Putin's spy satellites missed Ukraine counter offensive in 'major failing' during conflict


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Ukraine did an “excellent” job of attacking Russian forces in areas where they’d least expect it which represents a “major failing” of Putin’s intelligence services, according to an expert. Ukraine has liberated a huge amount of occupied territory in the northeast of the country, while pushing the attack, albeit more slowly, on other fronts.

For months, Ukraine claimed it would launch a counterattack in Kherson in the south of the country – which it did – however, a lightning attack in Kharkiv Oblast in the northeast caught the Kremlin off guard, routing Russian forces there.

The fact that Russia, not long ago deemed by many to be the country with the world’s second-mightiest military, missed the preparations for a counteroffensive shows serious problems with the Kremlin’s intelligence services, according to Professor Peter Duncan, at the UCL School of Slavonic and East European Studies (SSEES).

He told Express.co.uk: “The Ukrainians did an excellent job in fooling the Russians about pretending they were going to attack in Kherson, when in fact, their major attack was going to be in Kharkiv Oblast in the northeast.

“It means the Russians just weren’t looking properly at what the Ukrainian troops were doing. It means there’s something wrong the way the Russians use their satellites, their military satellites, because they should be able to tell what the Ukrainians are doing.”

Russia’s poor performance in the war has come as a shock to many analysts around the world. In the early days, Russian troops ran out of food and fuel – they were filmed lost, seeming to aimlessly drive around the Ukrainian countryside.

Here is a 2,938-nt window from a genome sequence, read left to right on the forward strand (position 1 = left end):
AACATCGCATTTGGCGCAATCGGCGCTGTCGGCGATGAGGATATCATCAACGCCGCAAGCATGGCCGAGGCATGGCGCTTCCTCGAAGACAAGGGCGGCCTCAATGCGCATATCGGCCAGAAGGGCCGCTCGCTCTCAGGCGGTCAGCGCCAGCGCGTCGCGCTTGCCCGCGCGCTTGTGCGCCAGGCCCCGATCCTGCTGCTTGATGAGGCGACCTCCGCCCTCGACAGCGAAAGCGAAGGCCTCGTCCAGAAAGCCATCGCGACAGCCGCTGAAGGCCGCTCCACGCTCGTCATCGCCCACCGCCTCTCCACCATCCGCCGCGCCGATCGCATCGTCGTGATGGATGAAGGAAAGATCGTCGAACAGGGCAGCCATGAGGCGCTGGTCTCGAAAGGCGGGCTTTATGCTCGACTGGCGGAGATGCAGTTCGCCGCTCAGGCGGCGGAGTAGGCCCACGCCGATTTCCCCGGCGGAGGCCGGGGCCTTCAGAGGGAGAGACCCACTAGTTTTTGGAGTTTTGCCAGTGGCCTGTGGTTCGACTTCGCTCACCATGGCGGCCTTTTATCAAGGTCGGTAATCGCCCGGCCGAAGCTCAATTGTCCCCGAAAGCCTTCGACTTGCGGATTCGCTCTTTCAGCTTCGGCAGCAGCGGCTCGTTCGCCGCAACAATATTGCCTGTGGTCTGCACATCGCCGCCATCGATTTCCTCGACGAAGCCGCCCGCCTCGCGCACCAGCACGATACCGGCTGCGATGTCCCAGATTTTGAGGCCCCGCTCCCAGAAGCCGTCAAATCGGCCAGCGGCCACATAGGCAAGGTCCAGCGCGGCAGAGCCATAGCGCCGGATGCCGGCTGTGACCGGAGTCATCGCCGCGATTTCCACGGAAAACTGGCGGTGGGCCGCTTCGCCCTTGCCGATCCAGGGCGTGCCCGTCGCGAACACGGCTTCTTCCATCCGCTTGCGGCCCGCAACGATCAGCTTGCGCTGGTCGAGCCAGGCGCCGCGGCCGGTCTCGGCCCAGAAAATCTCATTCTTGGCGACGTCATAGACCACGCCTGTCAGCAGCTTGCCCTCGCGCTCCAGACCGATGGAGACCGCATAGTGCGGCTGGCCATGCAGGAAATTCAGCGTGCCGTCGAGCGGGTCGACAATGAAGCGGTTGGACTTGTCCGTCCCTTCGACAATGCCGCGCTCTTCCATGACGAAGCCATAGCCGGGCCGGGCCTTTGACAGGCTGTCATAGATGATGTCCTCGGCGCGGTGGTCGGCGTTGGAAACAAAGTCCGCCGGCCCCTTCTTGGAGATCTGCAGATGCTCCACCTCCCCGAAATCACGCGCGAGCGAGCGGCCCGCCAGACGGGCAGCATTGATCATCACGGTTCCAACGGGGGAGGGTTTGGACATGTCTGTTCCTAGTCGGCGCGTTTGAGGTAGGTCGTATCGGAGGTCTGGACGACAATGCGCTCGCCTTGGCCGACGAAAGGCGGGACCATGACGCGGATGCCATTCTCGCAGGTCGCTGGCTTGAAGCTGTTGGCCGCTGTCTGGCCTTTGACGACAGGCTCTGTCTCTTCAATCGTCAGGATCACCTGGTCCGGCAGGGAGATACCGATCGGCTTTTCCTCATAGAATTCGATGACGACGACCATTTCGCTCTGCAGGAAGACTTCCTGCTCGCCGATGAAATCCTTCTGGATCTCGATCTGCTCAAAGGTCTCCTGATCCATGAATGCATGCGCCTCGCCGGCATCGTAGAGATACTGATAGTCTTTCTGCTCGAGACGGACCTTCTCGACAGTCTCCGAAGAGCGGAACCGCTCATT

Many pointed to corruption in the Russian military which left it as a shell of its former self. The Kremlin expected Kyiv to fall in three days’ – seven months later, Russian forces are being pushed back on multiple fronts, none of them near the capital.

Prof Duncan added: “The Americans have been very good at sharing intelligence straight away, as soon as they get it, with the Ukrainians, which has been a huge boost to them.

“The Russians can’t even share it with themselves. That is a major failing unless they can sort it out, and there is no reason to think they can sort it out because so many of their top people are dying.”

READ MORE: Putin ally’s son refuses to join military as Russian men drafted

Since the counteroffensive began in the beginning of September, Ukraine has recaptured more than 3,000 square miles (8,000 square kilometres) of occupied territory.

The offensive has slowed down in recent days as Kyiv consolidates its gains, however in the northeast Ukraine has crossed the Oskil River in some places.

Previously, Russia’s Ministry of Defence said that this would be where Russian forces regrouped and built a defensive line. This does not appear to have happened, at least not fully.

Now, Moscow has begun to mobilise 300,000, most likely untrained or poorly trained, Russian reservists in an attempt to stop Ukraine, however its unclear how they will be able to do that if their intelligence on the ground continues to fail them.


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